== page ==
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Posts Tagged ‘buddhism’

I learn a lot from well-researched murder mysteries set in foreign lands. And ever since Kate’s Mystery Books got me hooked on Eliot Pattison’s The Skull Mantra, the nomads in the mountains of Tibet have intrigued me.

That is why I loved Diane Barker’s photographs at the Global Oneness Project, which creates beautiful “Stories of the Month” about endangered cultures. (Maybe you saw my post on saving a language, here.)

For the photo collection on the Dropka, Barker writes, “Tibet has the youngest and therefore some of the highest mountains on earth. Journeying there, I have found a landscape of awesome beauty with the average altitude being 14,000 feet, an extreme and savage climate. It strikes me that it takes a tough and resilient people to flourish in these conditions, and also that perhaps the vastness and solitude of the landscape has encouraged Tibetans’ natural bent for visionary mysticism and unique brand of Buddhism.

“I have been photographing Tibetans for a number of years — deeply inspired by a culture that places spirituality at the heart of life. I have been most moved by Tibet’s Drokpa, or nomads, who until recently comprised an estimated 25 percent to 40 percent of the Tibetan population. …

“On trips to Tibet from 2000 to the present, I have been privileged to stay with nomad families in Amdo and Kham in eastern Tibet, and have found myself totally smitten by their wild earthiness and independent spirit as well as their friendliness, hospitality, and sense of fun. The nomad women, particularly, have impressed me, holding life together and doing most of the work. …

“Traditionally, the Tibetan nomads were very free, forming tribal communities to protect and support each other in their harsh environment where the major threats included weather, disease, bandits, wolves, or snow leopards. But this beautiful earth-based way of life is dying …

“From 2006 on, I have seen fewer nomadic encampments and the land in many areas has an empty, abandoned feeling. … I sense that the loss of the Drokpa way of life will have impacts beyond what we can imagine. As rangeland ecologist, Daniel Miller, writes …  ‘Who will pass this indigenous knowledge of the landscape on to the next generation if nomads are settled in towns?’ ”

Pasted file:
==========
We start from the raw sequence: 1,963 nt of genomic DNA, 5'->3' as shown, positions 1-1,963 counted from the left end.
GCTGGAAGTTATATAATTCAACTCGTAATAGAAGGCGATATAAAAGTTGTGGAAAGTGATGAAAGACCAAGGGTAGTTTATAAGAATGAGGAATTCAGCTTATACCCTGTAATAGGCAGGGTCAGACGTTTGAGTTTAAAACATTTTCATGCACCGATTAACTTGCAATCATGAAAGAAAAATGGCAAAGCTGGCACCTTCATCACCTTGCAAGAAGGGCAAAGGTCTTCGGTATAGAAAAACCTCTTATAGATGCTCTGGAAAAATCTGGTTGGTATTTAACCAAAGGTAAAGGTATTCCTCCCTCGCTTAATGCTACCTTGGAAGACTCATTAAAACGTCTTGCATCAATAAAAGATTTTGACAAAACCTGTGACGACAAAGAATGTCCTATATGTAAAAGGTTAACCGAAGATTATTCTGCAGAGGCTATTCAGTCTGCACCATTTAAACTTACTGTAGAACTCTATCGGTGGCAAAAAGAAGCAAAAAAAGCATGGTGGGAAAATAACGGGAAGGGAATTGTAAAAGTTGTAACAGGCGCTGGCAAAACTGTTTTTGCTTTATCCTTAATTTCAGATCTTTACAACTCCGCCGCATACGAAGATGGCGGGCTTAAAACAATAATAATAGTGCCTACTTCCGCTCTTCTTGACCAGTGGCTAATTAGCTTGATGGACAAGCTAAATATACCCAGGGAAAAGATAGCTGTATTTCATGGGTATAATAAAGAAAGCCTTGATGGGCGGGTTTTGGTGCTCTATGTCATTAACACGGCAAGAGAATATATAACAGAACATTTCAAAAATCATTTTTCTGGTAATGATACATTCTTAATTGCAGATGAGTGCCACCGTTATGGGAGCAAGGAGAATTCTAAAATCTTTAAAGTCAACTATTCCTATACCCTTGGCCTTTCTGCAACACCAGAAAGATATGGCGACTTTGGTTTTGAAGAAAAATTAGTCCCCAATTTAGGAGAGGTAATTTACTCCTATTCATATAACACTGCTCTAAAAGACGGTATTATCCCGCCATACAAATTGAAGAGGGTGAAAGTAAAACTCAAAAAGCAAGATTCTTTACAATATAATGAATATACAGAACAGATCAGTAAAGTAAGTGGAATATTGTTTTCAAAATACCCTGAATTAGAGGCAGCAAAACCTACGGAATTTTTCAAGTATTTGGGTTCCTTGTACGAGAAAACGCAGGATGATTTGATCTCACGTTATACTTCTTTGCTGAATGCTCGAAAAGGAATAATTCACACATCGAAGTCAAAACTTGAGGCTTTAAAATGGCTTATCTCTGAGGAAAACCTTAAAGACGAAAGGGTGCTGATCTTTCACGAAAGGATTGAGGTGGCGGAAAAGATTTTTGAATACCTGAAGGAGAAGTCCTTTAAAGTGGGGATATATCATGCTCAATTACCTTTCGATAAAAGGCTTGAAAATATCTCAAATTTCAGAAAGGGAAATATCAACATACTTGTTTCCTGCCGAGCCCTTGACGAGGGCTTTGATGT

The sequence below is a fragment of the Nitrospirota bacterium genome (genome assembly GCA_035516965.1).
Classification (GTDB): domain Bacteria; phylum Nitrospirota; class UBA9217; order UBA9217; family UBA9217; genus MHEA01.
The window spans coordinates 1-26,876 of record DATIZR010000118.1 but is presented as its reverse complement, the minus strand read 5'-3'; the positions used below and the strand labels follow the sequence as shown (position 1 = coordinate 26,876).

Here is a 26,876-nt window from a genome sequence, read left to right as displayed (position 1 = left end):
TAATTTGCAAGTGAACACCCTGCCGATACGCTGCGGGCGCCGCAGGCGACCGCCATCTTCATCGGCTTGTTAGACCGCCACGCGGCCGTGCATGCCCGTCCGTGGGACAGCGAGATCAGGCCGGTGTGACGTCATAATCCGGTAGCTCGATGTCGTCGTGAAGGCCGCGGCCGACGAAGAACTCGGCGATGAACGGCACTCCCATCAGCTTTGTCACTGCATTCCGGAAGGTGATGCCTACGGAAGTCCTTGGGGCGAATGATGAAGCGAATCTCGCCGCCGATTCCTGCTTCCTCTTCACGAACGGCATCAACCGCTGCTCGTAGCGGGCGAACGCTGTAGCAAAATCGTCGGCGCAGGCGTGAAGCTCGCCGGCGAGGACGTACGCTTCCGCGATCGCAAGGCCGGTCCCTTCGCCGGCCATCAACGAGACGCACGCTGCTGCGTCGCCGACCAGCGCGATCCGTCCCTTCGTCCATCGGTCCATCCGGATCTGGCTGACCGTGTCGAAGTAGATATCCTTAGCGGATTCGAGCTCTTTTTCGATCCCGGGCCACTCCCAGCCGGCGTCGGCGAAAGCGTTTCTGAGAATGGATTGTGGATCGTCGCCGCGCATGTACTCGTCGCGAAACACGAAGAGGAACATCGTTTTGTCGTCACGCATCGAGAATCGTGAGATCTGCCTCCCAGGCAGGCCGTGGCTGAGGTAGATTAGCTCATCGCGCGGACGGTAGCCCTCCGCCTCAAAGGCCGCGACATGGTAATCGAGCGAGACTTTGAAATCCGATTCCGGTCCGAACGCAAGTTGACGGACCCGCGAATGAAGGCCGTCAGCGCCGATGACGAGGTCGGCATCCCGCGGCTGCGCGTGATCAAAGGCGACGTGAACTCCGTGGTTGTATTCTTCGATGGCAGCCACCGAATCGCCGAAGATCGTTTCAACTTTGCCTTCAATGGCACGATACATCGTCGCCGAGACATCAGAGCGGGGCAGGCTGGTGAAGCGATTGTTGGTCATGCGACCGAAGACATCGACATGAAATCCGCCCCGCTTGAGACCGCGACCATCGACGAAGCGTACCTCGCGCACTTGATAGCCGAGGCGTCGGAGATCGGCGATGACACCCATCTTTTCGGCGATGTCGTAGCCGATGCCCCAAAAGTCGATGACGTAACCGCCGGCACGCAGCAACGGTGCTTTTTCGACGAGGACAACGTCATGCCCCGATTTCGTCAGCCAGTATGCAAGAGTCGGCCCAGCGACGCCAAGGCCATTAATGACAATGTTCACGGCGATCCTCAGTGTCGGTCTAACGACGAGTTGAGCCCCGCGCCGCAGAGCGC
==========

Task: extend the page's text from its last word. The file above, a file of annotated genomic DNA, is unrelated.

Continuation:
More explanation, plus Barker’s amazing photos here.

Photo: Dropka.org

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We read a lot of mysteries in our house. We especially like stories set in places we don’t know much about, although my husband enjoyed the Qiu Xiaolong books because he had lived in Shanghai himself.

I just finished a mystery by James Church (pseudonym for an author who is a “former Western intelligence officer”). He writes about North Korea. Since hardly anyone ever goes there, I tend to accept Church’s descriptions as better informed than your average Joe’s. And I find that whenever there’s a news story about that isolated country, it seems to mesh with the murder mysteries. The series starts with The Corpse in the Koryo.

Eliot Pattison’s Tibetan series, starting with The Skull Mantra, was a great hit with me — son John, too, until he got tired of exotic locales and started reading business books (snore). Pattison now alternates writing Tibetan mysteries with writing mysteries about pre-Revolution America and Indians. I heard him say at a book reading in Porter Square that he finds similarities in the spiritual beliefs and practices of Tibetan Buddhists and American Indians.

The wacky Colin Cotterill writes a series set in Laos, stating with The Coroner’s Lunch. We love his style and his unique characters. I’m just starting his new series, set in Thailand and featuring a malapropism of George W. Bush at the start of each chapter.

S.J. Rozan’s detective Lydia Chin operates mostly in New York’s Chinatown, but she does get to Hong Kong, and you can pick up a lot of Chinese culture from her. That series starts with China Trade.

Good novelists do a lot of research. You can get the flavor of a culture without going anywhere.

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